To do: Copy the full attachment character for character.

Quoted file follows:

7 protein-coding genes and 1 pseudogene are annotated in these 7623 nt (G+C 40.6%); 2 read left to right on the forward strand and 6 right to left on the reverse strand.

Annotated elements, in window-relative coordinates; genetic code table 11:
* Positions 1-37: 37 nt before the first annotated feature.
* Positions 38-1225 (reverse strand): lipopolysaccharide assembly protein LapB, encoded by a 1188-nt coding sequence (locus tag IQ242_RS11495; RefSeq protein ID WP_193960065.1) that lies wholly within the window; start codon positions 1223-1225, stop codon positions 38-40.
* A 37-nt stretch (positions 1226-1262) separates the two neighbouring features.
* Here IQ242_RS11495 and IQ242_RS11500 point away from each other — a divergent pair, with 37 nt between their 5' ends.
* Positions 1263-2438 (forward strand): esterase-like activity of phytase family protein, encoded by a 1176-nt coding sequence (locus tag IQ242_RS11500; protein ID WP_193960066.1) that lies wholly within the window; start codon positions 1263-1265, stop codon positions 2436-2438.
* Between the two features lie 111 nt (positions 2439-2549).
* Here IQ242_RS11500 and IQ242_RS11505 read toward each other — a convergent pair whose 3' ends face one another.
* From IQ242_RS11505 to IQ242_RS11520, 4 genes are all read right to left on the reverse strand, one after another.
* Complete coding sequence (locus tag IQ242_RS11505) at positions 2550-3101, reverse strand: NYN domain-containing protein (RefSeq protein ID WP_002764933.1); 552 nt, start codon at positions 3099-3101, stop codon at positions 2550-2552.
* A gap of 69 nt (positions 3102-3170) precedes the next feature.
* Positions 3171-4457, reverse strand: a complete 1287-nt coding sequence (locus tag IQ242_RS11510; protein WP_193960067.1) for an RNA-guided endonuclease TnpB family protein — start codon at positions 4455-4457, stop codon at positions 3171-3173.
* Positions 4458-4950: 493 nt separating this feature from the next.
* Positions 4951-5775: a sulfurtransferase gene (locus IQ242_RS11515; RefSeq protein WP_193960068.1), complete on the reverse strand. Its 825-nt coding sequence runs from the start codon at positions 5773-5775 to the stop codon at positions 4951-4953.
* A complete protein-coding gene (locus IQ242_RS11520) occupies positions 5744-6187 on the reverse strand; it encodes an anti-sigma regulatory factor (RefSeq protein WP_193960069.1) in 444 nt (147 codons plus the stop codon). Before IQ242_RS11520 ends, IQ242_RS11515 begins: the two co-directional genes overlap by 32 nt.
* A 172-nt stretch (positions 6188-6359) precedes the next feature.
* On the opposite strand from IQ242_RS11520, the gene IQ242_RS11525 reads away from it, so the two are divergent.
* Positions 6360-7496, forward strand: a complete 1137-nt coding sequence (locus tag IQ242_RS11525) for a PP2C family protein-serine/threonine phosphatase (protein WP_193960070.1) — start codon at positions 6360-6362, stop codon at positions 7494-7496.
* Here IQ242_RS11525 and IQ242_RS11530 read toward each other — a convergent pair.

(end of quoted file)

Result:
7 protein-coding genes and 1 pseudogene are annotated in these 7623 nt (G+C 40.6%); 2 read left to right on the forward strand and 6 right to left on the reverse strand.

Annotated elements, in window-relative coordinates; genetic code table 11:
* Positions 1-37: 37 nt before the first annotated feature.
* Positions 38-1225 (reverse strand): lipopolysaccharide assembly protein LapB, encoded by a 1188-nt coding sequence (locus tag IQ242_RS11495; RefSeq protein ID WP_193960065.1) that lies wholly within the window; start codon positions 1223-1225, stop codon positions 38-40.
* A 37-nt stretch (positions 1226-1262) separates the two neighbouring features.
* Here IQ242_RS11495 and IQ242_RS11500 point away from each other — a divergent pair, with 37 nt between their 5' ends.
* Positions 1263-2438 (forward strand): esterase-like activity of phytase family protein, encoded by a 1176-nt coding sequence (locus tag IQ242_RS11500; protein ID WP_193960066.1) that lies wholly within the window; start codon positions 1263-1265, stop codon positions 2436-2438.
* Between the two features lie 111 nt (positions 2439-2549).
* Here IQ242_RS11500 and IQ242_RS11505 read toward each other — a convergent pair whose 3' ends face one another.
* From IQ242_RS11505 to IQ242_RS11520, 4 genes are all read right to left on the reverse strand, one after another.
* Complete coding sequence (locus tag IQ242_RS11505) at positions 2550-3101, reverse strand: NYN domain-containing protein (RefSeq protein ID WP_002764933.1); 552 nt, start codon at positions 3099-3101, stop codon at positions 2550-2552.
* A gap of 69 nt (positions 3102-3170) precedes the next feature.
* Positions 3171-4457, reverse strand: a complete 1287-nt coding sequence (locus tag IQ242_RS11510; protein WP_193960067.1) for an RNA-guided endonuclease TnpB family protein — start codon at positions 4455-4457, stop codon at positions 3171-3173.
* Positions 4458-4950: 493 nt separating this feature from the next.
* Positions 4951-5775: a sulfurtransferase gene (locus IQ242_RS11515; RefSeq protein WP_193960068.1), complete on the reverse strand. Its 825-nt coding sequence runs from the start codon at positions 5773-5775 to the stop codon at positions 4951-4953.
* A complete protein-coding gene (locus IQ242_RS11520) occupies positions 5744-6187 on the reverse strand; it encodes an anti-sigma regulatory factor (RefSeq protein WP_193960069.1) in 444 nt (147 codons plus the stop codon). Before IQ242_RS11520 ends, IQ242_RS11515 begins: the two co-directional genes overlap by 32 nt.
* A 172-nt stretch (positions 6188-6359) precedes the next feature.
* On the opposite strand from IQ242_RS11520, the gene IQ242_RS11525 reads away from it, so the two are divergent.
* Positions 6360-7496, forward strand: a complete 1137-nt coding sequence (locus tag IQ242_RS11525) for a PP2C family protein-serine/threonine phosphatase (protein WP_193960070.1) — start codon at positions 6360-6362, stop codon at positions 7494-7496.
* Here IQ242_RS11525 and IQ242_RS11530 read toward each other — a convergent pair.